Jove, $6.99, ISBN 0-515-12925-9
Contemporary Romance, 2000
If Ebeneezer Scrooge from Charles Dickens’s A Christmas Carol encounters Suzi Carpenter or Suzi Christmas as the Ghost of Christmas Past, that story would only be two chapters long as by then, poor Scrooge would have slipped into a diabetes-induced coma.
Really, if Jove needs my Christmas donation this early, they could at least try not to shove pure glucose at my face. All I Want for Christmas is saccharine overdose, overly-generous in its exploitation of festive season for all the cheap sentimentality it can wring out of but surprisingly stingy when it comes to plot. I feel a sugar hemorrhage coming on by chapter ten and I think I will have permanent goosebumps after this traumatic experience.
Never mind that she is having financial difficulties (don’t all contemporary heroines?), Suzi decides that hey, screw her employees’ bonuses, they would understand if she spend it all on candies and Christmas decorations instead. For every Christmas since the last nine years, she turns her house into some sort of disco-gone-haywire tacky galactica of a Christmas bauble, attracting visitors from all over the country too cheap to pay for Disneyland. When a neighbor starts suing this woman, she goes to radio and the papers – all the while saying she’s only doing this for Christmas, of course – and rally all the overemotional, hysterical fans of Hallmark to her cause.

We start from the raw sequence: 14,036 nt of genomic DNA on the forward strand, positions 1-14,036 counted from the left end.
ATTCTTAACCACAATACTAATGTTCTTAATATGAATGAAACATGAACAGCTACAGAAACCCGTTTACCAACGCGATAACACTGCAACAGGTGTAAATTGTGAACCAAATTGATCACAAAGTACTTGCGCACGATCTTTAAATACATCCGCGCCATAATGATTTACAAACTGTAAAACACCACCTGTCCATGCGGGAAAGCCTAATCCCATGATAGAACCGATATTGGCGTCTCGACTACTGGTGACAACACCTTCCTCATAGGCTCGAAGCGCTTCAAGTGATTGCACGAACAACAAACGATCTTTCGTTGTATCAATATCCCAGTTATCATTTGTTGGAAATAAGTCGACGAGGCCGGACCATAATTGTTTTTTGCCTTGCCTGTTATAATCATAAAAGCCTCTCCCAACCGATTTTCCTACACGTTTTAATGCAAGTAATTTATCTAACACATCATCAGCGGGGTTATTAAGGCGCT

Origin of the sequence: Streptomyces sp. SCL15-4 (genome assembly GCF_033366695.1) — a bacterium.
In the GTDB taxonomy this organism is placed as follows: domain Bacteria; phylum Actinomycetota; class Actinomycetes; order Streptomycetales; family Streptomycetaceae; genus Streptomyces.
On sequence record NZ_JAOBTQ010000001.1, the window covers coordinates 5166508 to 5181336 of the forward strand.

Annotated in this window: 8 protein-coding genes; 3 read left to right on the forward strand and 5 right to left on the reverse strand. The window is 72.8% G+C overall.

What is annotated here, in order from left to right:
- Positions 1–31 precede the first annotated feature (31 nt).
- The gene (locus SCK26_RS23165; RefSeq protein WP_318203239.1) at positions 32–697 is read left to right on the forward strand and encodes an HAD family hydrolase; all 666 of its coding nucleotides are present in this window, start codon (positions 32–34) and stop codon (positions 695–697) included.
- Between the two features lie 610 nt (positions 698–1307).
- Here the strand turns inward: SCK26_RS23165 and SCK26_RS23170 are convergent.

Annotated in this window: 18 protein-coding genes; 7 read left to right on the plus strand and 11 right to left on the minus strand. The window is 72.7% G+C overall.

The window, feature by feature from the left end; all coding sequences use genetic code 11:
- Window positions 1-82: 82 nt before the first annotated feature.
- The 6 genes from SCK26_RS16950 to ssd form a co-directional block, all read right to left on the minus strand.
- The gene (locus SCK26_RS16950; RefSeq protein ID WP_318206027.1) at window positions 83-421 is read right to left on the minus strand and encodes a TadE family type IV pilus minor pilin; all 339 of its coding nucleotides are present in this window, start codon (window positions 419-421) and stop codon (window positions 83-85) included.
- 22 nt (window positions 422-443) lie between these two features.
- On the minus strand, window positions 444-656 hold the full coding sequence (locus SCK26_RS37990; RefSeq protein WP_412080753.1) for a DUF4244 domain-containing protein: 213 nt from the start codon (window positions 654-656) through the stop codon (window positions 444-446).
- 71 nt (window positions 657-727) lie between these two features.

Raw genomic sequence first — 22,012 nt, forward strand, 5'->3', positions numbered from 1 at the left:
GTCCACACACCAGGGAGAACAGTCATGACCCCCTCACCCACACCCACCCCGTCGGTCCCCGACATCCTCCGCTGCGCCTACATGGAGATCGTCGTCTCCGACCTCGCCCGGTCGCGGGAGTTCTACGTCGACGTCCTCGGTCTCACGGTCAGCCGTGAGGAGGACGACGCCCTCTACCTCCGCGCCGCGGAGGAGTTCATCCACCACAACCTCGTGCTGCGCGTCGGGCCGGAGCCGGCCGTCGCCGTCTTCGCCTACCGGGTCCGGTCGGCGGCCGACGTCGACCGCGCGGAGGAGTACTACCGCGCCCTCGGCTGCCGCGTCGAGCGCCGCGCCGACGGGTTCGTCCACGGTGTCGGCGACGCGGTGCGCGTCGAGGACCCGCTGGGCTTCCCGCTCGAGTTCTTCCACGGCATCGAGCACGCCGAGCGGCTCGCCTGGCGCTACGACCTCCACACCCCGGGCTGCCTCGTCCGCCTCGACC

Luke Potter, the Scrooge, however, sees our babelicious airhead and decides to court her. Under the name of “Nicholas Claus” – ha ha ha, that’s so-ooo-ooo hilarious! Predictably, our heroine hasn’t a clue, falls right away, and our hero has doubts about his seductive scheme. He wants to confess everything, but does he? No way. She finds out eventually, goes hysterical, and finally, forgives him because, oh, he has a lousy childhood, of course he can’t help being a jerk.
Predictable is one thing. Skin-crawling nauseous in the sweet and cute factor is another thing altogether. Suzi Christmas’s idea of a foul word is “Grinch! Scrooge!” Her idea of a date with Luke is to go carolling and going “Awww!” over poor lil’ kiddies. This walking Christmas card remains an airhead through and through, ironic considering Luke’s character is better developed. Luke becomes almost human by the epilogue, while Suzi becomes flatter and flatter like the greeting card she is as the story progresses. By the epilogue, she isn’t even human. She’s a convenient, unrealistic Christmas Care Bear.
There’s even a grand fake ctastrophe at the last chapter to milk the already bleating piteously Christmas cash cow drier than dry.
Readers who are allergic to heinous, ersatz, and plastic romantic stories best stay away. All I Want for Christmas may just send them into a sugar shock. Lobotomy will seem more preferable to this Christmas-exploitation horror.